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48 of 62 people found the following review helpful By William Podmore on March 21, 2005
Format: Paperback
This is a superb history of the Israeli-Palestinian conflict from its origins in the Zionist dreams of the 1880s to the present. When this classic was first published in 1977, it was met with abuse and silence because it opposed the Zionist orthodoxy and showed how the Israeli state was set up as a typical colonial enterprise, harsh and unjust in its impact on the inhabitants of the land it colonised. The second edition of 1984 added three new chapters, this third edition has a new foreword of 131 pages bringing the book up to date.

Chapters cover: the seeds of conflict 1882-1920, no peace in Zion 1921-1935, Arab rebellion 1935-1939, Gun Zionism (driving out the British and the Arabs), the special uses of violence, the Arab-fighters, Greater Israel, the Arab Zionists, the gun and the olive branch, peace with Egypt, the rape of the West Bank, the invasion of Lebanon, the ravages of a purblind orthodoxy, Arafat's historic peace offer, Israel and the `friends of Israel' in America, no end of American partisanship.

Hirst analyses the Oslo peace process, the illegal Israeli occupation of the West Bank and Gaza, the effect of Jewish settlements in the occupied territories, the intifadas, the power of the Israel lobby - Jewish and Christian fundamentalist - in the USA, and Sharon, who believes that the "idea of making peace with the Palestinians is absurd."

Palestinians, like Iraqis, oppose the hated, illegal occupations of their countries. Israel and the USA claim that there is no connection between their occupation and the national resistance. Israel, and the US support for it, is the main reason why people hate the USA. Israel is a strategic, political and economic liability.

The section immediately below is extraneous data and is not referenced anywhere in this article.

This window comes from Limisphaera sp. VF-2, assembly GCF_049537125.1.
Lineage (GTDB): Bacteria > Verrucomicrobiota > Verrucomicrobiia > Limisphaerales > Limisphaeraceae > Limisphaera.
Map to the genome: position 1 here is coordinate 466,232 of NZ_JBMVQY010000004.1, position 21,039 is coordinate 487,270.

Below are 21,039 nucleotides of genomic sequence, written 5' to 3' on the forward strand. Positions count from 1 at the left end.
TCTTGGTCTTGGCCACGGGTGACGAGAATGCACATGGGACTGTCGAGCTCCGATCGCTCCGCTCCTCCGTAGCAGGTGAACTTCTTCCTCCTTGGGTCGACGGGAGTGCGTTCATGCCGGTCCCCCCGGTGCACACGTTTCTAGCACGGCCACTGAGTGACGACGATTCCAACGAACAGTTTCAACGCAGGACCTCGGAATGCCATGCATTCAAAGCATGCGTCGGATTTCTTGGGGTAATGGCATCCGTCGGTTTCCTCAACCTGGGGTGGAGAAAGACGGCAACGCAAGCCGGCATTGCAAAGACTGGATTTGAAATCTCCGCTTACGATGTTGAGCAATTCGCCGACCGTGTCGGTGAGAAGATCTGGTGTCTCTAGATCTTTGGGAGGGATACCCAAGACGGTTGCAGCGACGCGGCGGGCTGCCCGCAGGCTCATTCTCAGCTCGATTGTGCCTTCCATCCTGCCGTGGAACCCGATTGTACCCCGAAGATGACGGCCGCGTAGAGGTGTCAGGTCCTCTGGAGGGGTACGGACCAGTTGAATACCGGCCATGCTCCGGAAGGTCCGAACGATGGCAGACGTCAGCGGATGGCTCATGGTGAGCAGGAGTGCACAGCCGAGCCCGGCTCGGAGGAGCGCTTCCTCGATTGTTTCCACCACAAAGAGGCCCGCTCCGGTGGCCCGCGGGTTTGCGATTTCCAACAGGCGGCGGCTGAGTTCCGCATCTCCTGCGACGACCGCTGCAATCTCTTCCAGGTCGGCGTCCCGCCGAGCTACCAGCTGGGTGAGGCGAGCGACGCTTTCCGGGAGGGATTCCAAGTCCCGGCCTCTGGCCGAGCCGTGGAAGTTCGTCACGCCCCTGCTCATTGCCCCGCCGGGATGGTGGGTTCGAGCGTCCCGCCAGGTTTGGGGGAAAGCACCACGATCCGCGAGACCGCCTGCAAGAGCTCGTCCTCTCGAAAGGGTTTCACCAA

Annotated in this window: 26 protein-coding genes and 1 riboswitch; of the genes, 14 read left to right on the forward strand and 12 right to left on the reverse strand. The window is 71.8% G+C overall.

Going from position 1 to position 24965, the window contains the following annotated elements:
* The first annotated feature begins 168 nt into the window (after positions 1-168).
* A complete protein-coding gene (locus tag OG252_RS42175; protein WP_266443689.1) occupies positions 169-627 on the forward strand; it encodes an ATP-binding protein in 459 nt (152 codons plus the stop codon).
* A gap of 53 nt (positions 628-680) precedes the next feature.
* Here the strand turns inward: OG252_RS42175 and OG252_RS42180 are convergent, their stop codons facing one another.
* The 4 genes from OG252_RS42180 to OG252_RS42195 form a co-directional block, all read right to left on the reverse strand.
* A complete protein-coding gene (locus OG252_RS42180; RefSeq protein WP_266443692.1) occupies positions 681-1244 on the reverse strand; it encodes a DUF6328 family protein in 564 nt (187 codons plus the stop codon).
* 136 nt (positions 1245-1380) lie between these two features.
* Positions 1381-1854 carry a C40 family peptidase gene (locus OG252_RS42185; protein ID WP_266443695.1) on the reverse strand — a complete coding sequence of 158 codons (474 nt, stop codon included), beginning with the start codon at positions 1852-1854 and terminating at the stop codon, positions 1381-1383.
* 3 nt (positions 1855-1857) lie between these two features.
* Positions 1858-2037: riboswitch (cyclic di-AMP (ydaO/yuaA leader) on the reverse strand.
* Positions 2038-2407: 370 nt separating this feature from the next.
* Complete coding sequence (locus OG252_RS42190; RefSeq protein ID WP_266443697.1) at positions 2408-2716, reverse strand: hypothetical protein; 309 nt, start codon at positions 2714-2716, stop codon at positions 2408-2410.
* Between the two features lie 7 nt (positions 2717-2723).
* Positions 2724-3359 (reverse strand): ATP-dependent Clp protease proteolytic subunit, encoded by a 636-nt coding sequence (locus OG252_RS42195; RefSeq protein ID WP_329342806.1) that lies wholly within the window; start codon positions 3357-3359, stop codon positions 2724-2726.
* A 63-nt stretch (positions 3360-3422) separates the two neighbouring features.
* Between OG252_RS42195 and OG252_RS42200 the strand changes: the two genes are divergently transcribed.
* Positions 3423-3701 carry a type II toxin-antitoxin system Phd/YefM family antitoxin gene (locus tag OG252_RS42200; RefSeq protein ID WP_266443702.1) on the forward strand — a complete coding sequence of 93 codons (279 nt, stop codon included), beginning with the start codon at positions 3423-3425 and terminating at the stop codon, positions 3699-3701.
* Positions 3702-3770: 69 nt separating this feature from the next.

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49 of 67 people found the following review helpful By SPM on October 25, 2003
Format: Paperback
Whether you've just started to read about the history behind the violence in the Middle East or you've read hundreds of books on the topic, David Hirst's account is essential.
He begins with a 130-page introduction, a small book in itself, which brings the current conflict up to date. If you don't get any farther than this, you'll still learn a lot. By the end of this introduction --- which covers Palestian agreements to accept the loss of 78% of their homeland, the influence of the Israeli lobby in Washington, the Joan Peters' fraud, and nuclear blackmail --- you'll understand the basic thesis of Hirst's book: The Zionist plan to remove Palestinians from the Occupied Territories is the principle cause of conflict in the Middle East.
At that point, you'll either throw the book in the garbage and write an angry review, or you'll continue. If you continue, you'll read about the origins of the conflict, starting in 1882. Hirst quickly moves forward in time, hitting each major development (such as the Balfour Declaration) briefly but carefully. I liked this approach because I want an overview built on key facts, not an encyclopedic book that gets lost in the details.
Hirst continues, up to the early 1980s, where the previous edition of the book came to an end. The result is a 100-year history of the Israeli/Palestinian conflict, fully documented from a wide range of sources. Although you might disagree with one or two sources (such as Arab newspapers), he never relies on a single source. It's an impressive exercise in honest scholarship.